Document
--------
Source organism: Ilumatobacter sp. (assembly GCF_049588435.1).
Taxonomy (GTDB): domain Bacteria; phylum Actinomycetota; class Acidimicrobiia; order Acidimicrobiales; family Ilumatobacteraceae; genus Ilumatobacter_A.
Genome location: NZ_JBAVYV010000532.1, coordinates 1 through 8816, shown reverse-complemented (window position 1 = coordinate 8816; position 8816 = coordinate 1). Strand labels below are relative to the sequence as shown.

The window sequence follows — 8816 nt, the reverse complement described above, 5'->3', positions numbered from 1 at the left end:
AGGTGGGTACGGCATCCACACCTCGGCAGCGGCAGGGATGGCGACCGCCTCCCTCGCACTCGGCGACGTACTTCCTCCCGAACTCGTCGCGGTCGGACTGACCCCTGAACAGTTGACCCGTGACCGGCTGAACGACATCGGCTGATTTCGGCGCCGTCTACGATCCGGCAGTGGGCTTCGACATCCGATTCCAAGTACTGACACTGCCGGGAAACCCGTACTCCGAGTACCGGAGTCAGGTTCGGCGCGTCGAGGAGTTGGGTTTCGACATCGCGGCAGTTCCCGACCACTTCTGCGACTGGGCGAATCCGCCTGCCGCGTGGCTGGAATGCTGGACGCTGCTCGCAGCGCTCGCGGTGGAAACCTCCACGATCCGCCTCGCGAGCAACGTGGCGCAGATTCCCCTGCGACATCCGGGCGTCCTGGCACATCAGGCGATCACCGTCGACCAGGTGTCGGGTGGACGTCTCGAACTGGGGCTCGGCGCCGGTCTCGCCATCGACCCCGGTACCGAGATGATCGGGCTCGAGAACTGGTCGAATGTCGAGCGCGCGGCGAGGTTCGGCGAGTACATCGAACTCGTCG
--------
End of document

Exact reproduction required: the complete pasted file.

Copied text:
Source organism: Ilumatobacter sp. (assembly GCF_049588435.1).
Taxonomy (GTDB): domain Bacteria; phylum Actinomycetota; class Acidimicrobiia; order Acidimicrobiales; family Ilumatobacteraceae; genus Ilumatobacter_A.
Genome location: NZ_JBAVYV010000532.1, coordinates 1 through 8816, shown reverse-complemented (window position 1 = coordinate 8816; position 8816 = coordinate 1). Strand labels below are relative to the sequence as shown.

The window sequence follows — 8816 nt, the reverse complement described above, 5'->3', positions numbered from 1 at the left end:
AGGTGGGTACGGCATCCACACCTCGGCAGCGGCAGGGATGGCGACCGCCTCCCTCGCACTCGGCGACGTACTTCCTCCCGAACTCGTCGCGGTCGGACTGACCCCTGAACAGTTGACCCGTGACCGGCTGAACGACATCGGCTGATTTCGGCGCCGTCTACGATCCGGCAGTGGGCTTCGACATCCGATTCCAAGTACTGACACTGCCGGGAAACCCGTACTCCGAGTACCGGAGTCAGGTTCGGCGCGTCGAGGAGTTGGGTTTCGACATCGCGGCAGTTCCCGACCACTTCTGCGACTGGGCGAATCCGCCTGCCGCGTGGCTGGAATGCTGGACGCTGCTCGCAGCGCTCGCGGTGGAAACCTCCACGATCCGCCTCGCGAGCAACGTGGCGCAGATTCCCCTGCGACATCCGGGCGTCCTGGCACATCAGGCGATCACCGTCGACCAGGTGTCGGGTGGACGTCTCGAACTGGGGCTCGGCGCCGGTCTCGCCATCGACCCCGGTACCGAGATGATCGGGCTCGAGAACTGGTCGAATGTCGAGCGCGCGGCGAGGTTCGGCGAGTACATCGAACTCGTCG